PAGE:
The cestodes were stained with carmin, dehydrated in ethanol, cleared in methyl salicylate and mounted on glass slides with Entellan. Illustrations were made with the aid of a camera lucida linked to an Olympus BX41 microscope. All measurements, means and standard deviations are given in micrometers unless otherwise indicated, and the ranges are given in parentheses.
Mature segments were embedded in paraffin and sectioned transversely into 8 µm-thick serial sections, which were then stained with hematoxylin-eosin. Serial, 3 µm-thick, transversal and longitudinal sections of specimens embedded in Historesin were stained with 1% toluidine blue and used in the morphometric analyses.
Specimens prepared for SEM were post-fixed in 1% OsO4, dehydrated, mounted on stubs, sputter-coated with gold and examined using a JEOL 5310 microscope.
For the 3D reconstructions, serial longitudinal sections of Historesin-embedded samples of strobilae were photographed. The alignments and 3D reconstructions were conducted using the RECONSTRUCTTM software. Images from stained and cleared specimens were captured on different focal planes using a Nikon Eclipse E600 microscope equipped with differential interference contrast and a single image with the best-adjusted focus was obtained using the CombineZP software.
Genomic DNA (gDNA) was obtained from whole worms using the ChargeSwitch gDNA Mini Tissue Kit (Invitrogen Life Technologies, Gaithersburg, MD, USA). The 18S small subunit ribosomal RNA (18S rRNA) gene was partially amplified via polymerase chain reaction (PCR) in two overlapping fragments using the primers Ces1/Ces2 and 2880/B and following the procedure of Skeriková et al. (2001). The PCRs were performed in 25 µL final volume, containing 5-10 ng of DNA, 50 mM KCl, 2 mM MgCl2, 10 mM Tris-HCl, 50 µM of each dNTP, 0.5 µM of each oligonucleotide and one unit of Taq DNA polymerase (Invitrogen). Reactions containing the Ces1/Ces2 primers were denatured for 4 min at 94ºC followed by 35 cycles of 30 s at 94ºC for denaturing, 30 s at 60ºC for annealing and a 30 s extension at 72ºC with a final 5 min extension at 72ºC. Reactions containing the 2880/B primers were amplified following the same procedure, except for an annealing temperature of 62ºC. The amplified fragments were cycle-sequenced in a 3130 Genetic Analyzer (Applied Biosystems) according to the manufacturer's specifications. Both strands of individual DNA fragments were sequenced to confirm ambiguous base calls. The sequences were merged using BioEdit (Hall 1999). To evaluate the phylogenetic signal of the 18S rRNA gene, sequences were compared with a 465 bp sequence from Distoichometra bufonis (GenBank accession Z98377), a closely-related parasite of bufonids.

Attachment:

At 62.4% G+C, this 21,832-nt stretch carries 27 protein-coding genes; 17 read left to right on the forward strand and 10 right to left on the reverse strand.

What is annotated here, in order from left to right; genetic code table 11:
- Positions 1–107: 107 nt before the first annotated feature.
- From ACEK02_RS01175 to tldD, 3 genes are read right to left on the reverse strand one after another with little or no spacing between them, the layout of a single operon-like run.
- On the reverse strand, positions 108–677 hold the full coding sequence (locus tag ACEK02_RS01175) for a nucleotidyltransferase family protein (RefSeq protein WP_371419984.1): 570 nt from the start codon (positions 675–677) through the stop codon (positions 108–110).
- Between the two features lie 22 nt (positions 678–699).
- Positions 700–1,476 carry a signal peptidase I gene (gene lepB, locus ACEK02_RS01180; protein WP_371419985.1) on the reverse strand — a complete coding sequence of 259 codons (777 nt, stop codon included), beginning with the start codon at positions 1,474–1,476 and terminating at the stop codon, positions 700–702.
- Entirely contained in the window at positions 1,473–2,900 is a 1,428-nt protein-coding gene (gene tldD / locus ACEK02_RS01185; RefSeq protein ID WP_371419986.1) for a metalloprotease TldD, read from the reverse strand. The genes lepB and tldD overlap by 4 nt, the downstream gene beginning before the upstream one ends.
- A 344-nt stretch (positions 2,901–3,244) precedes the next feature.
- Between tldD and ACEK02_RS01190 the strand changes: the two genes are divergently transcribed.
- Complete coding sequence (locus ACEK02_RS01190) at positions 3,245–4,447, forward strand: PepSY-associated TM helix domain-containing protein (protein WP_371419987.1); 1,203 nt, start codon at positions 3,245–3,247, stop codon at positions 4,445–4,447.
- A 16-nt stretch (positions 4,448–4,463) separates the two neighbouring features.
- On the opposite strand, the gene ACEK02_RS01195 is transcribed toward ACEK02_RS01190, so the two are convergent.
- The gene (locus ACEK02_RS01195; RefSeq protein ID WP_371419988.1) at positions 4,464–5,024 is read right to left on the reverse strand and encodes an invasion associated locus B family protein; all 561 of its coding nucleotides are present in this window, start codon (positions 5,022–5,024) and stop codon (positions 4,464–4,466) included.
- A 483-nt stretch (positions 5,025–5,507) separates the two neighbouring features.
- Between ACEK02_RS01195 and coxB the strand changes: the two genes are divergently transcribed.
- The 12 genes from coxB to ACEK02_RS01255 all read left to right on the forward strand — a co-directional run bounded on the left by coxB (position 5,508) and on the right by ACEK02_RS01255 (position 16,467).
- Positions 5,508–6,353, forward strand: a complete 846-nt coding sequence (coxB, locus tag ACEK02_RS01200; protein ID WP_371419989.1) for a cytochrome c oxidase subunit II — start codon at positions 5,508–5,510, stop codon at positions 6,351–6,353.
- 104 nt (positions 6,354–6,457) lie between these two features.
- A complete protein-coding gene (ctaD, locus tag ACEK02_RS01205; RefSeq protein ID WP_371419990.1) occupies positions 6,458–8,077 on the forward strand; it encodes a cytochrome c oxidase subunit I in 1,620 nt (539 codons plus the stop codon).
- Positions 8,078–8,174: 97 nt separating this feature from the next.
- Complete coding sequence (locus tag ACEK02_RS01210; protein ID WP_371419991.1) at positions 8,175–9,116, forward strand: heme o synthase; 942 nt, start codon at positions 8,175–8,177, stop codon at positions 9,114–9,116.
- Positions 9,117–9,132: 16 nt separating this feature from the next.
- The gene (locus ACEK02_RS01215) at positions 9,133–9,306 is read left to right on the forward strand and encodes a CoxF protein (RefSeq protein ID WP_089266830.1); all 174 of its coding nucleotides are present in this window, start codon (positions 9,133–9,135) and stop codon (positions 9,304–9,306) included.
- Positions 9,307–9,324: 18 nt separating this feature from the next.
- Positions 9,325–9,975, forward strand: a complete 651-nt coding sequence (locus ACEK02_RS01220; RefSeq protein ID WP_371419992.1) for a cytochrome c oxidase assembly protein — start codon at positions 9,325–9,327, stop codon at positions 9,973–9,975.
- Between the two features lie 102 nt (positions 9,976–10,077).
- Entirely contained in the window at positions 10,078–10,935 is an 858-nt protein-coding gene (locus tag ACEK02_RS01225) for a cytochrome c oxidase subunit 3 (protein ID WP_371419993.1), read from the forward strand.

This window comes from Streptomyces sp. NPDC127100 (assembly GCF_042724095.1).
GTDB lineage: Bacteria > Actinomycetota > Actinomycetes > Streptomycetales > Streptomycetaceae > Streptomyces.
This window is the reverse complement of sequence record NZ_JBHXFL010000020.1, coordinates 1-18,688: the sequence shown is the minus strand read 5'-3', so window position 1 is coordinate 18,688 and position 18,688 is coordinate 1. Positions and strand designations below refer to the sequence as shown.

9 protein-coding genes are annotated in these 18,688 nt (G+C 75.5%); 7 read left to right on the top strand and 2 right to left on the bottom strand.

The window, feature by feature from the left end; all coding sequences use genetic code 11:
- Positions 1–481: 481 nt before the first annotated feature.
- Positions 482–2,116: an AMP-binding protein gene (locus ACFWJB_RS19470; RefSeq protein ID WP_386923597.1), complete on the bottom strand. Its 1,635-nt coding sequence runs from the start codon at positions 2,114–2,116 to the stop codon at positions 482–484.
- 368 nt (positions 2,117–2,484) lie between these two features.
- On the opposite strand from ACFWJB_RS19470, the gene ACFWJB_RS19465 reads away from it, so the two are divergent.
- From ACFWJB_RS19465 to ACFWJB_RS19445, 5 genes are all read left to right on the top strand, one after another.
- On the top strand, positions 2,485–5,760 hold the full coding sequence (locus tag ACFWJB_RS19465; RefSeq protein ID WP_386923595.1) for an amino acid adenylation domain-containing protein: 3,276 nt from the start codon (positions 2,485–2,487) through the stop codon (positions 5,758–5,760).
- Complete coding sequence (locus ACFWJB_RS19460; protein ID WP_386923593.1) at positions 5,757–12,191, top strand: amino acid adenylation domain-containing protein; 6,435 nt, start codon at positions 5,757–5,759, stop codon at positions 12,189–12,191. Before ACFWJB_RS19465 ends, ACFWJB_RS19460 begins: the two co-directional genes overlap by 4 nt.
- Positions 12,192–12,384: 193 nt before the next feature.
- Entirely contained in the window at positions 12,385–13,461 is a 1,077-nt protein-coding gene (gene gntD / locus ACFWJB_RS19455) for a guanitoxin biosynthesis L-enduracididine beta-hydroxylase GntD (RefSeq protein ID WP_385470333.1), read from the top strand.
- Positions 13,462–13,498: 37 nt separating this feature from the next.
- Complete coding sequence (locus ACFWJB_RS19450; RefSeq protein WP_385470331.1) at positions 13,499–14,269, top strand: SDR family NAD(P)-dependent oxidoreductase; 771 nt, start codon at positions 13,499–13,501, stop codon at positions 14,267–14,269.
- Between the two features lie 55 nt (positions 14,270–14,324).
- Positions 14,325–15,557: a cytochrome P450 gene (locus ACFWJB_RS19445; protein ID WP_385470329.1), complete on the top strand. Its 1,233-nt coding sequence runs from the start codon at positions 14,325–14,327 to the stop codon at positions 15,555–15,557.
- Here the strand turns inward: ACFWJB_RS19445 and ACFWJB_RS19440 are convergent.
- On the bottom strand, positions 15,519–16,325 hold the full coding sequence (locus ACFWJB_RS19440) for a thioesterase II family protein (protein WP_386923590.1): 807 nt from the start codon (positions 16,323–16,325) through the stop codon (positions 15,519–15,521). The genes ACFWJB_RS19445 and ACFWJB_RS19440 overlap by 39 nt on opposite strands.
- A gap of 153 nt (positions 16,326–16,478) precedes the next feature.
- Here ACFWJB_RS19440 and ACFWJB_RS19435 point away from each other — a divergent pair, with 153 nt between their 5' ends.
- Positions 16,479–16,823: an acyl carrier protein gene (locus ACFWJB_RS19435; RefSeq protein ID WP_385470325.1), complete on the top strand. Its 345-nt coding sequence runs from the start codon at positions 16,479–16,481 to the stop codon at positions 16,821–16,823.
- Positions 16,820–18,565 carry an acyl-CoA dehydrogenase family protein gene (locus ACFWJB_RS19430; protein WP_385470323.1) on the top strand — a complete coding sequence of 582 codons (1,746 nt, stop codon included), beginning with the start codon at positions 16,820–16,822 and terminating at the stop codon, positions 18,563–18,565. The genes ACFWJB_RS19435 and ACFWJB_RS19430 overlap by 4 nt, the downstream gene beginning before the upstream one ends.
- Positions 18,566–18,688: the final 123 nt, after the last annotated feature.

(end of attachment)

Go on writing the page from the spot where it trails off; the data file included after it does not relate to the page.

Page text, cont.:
Ethics - The present study was approved by the Animal Research Ethics Committee of the Federal University of Pará (UFPA) through authorisation CEPAE-UFPA: BIO010-10.
Twelve of the 20 R. marina specimens were infected with cestodes (a prevalence of 60%) with five to 160 parasites per host.
Lanfrediella gen. nov.
Diagnosis - Strobila apolytic becoming thinner in the terminal portion. Segments numerous, acraspedote, with external segmentation apparent in gravid and pregravid segments. Scolex with four suckers, simple, unarmed. Large ventral osmoregulatory canals. Double reproductive structures, including the following: bilateral genital atrium, two compact medullary dorsal testes, two lateral piriform cirrus pouches, two ovaries and two vitelline glands. Genital atrium lightly muscular. Cirri pouches thin not divided by a septum. Cirri with terminal spines. Vas deferens arise from testis loops twice, enters in medially to the cirrus pouch. External seminal vesicle absent. Paruterine organs paired. Two paruterine capsules, united basally, not surrounded by an outer envelope structure. Eggs with three membranes.
Etymology - The genus has been named after the late Reinalda M Lanfredi, PhD, in recognition of her valuable contributions to Brazilian helminthology and helminth systematics.
Emended key to the genera of the Nematotaeniidae Lühe, 1910.
1. Single group of reproductive organs (1 testis, 1 cirrus, 1 ovary and 1 vitelline gland) ........................... 3
2. Double group of reproductive organs (2 testes, 2 cirri, 2 ovaries and 2 vitelline glands) ...... Lanfrediella
3a. Two paruterine capsules or organs per segment ... 4
3b. More than two paruterine capsules or organs per segment .......................................................... 5
4a. Paruterine capsules surrounded by a second envelope ....................................... Bitegmen Jones, 1987
4b. Paruterine capsules not surrounded by a second envelope ........................ Cylindrotaenia Jewell, 1916